# Question #269cf

##### 1 Answer

#### Answer:

#### Explanation:

Your strategy here will be to pick a sample of this solution and use its *molarity* to find how many **grams** of solute, which in this case is acetic acid,

Once you know the mass of the solute, you can use the *density* of the solution to find the mass of solvent, which is water.

To keep the calculations simple, pick a **moles** of acetic acid.

Use acetic acid's **molar mass** to determine how many grams would contain that many moles

#2color(red)(cancel(color(black)("moles CH"_3"COOH"))) * "60.05 g"/(1color(red)(cancel(color(black)("mole CH"_3"COOH")))) = "120.1 g"#

Now, a density of **every**

#1 color(red)(cancel(color(black)("L"))) * (10^3color(red)(cancel(color(black)("mL"))))/(1color(red)(cancel(color(black)("L")))) * "1.2 g"/(1color(red)(cancel(color(black)("mL")))) = "1200 g"#

The mass of the solution is equal to

#m_"solution" = m_"solute" + m_"solvent"#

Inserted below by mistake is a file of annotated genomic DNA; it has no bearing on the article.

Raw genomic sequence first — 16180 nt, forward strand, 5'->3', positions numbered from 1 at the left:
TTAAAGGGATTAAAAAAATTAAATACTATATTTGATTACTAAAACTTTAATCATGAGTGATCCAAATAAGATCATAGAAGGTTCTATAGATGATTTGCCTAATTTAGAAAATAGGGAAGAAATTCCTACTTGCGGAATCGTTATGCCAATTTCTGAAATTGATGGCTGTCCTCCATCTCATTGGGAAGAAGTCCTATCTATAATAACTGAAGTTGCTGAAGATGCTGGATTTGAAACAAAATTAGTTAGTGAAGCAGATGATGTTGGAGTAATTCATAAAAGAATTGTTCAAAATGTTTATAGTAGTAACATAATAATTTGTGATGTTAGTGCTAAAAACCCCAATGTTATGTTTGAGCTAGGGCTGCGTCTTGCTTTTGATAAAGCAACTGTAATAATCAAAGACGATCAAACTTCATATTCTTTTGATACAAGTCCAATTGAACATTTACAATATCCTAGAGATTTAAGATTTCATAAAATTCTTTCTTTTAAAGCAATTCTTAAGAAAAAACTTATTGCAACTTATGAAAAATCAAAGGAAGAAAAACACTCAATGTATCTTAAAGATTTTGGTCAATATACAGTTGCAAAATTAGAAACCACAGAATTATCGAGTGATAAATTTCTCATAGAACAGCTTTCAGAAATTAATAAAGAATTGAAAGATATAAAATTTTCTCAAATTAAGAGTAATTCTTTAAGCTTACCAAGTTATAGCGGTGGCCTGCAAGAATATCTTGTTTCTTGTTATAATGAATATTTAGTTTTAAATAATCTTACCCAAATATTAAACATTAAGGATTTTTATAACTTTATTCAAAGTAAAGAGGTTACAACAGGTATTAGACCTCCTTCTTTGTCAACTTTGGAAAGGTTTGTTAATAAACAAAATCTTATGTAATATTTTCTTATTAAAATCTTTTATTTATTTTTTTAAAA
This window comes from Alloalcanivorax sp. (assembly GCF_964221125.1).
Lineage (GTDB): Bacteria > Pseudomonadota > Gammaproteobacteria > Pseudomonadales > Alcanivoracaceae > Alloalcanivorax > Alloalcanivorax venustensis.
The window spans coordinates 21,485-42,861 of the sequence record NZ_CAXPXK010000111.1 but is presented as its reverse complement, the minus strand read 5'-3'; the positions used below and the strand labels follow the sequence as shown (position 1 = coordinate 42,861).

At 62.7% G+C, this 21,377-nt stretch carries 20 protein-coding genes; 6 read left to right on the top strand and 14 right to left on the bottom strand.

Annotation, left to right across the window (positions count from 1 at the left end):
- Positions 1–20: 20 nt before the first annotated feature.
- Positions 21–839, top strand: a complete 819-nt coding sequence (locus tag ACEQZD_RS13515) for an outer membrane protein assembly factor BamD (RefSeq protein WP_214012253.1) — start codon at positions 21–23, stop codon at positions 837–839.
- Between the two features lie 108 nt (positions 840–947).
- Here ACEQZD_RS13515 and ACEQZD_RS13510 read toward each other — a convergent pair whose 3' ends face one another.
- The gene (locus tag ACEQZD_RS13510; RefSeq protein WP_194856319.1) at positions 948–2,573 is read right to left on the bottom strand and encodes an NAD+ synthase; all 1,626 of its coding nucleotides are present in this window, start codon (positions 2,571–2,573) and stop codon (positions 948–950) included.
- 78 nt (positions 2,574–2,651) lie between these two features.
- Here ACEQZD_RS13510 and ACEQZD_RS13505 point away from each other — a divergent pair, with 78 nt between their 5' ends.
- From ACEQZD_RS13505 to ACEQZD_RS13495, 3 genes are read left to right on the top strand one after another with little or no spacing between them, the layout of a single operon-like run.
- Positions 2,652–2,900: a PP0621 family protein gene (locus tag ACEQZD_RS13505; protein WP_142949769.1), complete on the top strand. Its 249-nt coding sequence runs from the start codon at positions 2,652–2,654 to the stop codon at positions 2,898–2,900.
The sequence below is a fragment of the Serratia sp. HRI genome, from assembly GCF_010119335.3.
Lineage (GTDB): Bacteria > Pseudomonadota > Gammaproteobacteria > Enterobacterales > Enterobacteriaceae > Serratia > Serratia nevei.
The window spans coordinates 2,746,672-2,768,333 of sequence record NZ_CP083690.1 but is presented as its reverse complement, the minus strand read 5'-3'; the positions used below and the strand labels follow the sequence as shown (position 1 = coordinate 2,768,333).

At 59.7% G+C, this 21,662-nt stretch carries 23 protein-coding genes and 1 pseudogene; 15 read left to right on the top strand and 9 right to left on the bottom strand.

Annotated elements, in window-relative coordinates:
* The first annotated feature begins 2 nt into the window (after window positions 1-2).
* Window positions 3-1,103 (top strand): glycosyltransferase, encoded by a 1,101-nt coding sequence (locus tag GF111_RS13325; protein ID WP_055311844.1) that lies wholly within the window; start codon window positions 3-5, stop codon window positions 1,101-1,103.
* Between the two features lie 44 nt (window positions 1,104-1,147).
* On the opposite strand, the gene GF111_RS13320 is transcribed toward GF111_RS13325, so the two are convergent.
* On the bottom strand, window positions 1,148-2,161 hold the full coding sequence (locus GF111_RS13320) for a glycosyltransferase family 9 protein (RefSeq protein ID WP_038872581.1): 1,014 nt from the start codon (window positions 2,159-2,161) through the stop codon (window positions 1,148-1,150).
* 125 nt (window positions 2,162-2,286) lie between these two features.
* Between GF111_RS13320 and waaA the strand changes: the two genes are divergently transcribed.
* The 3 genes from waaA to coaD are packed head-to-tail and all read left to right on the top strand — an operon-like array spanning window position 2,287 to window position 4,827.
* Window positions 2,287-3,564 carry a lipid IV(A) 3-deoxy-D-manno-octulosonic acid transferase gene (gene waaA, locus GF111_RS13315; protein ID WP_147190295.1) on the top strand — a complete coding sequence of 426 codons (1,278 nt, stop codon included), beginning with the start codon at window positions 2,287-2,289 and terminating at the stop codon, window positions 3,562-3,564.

This sample will thus contain

#m_"solvent" = "1200 g" - "120.1 g" = "1079.9 g water"#

Now, **molality** is defined as moles of solute **per kilogram of solvent**. Convert the mass of water from *grams* to *kilograms* and plug in your values to find

#b = "2 moles"/(1079.9 * 10^(-3)"kg") = color(green)(|bar(ul(color(white)(a/a)"1.9 mol kg"^(-1)color(white)(a/a)|)))#

I'll leave the answer rounded to two **sig figs**.

**SIDE NOTE** *The molaity of the solution, much like its molarity, must be the same regardless of the sample you pick. I recommend starting with different volumes of the solution to see that this is indeed the case.*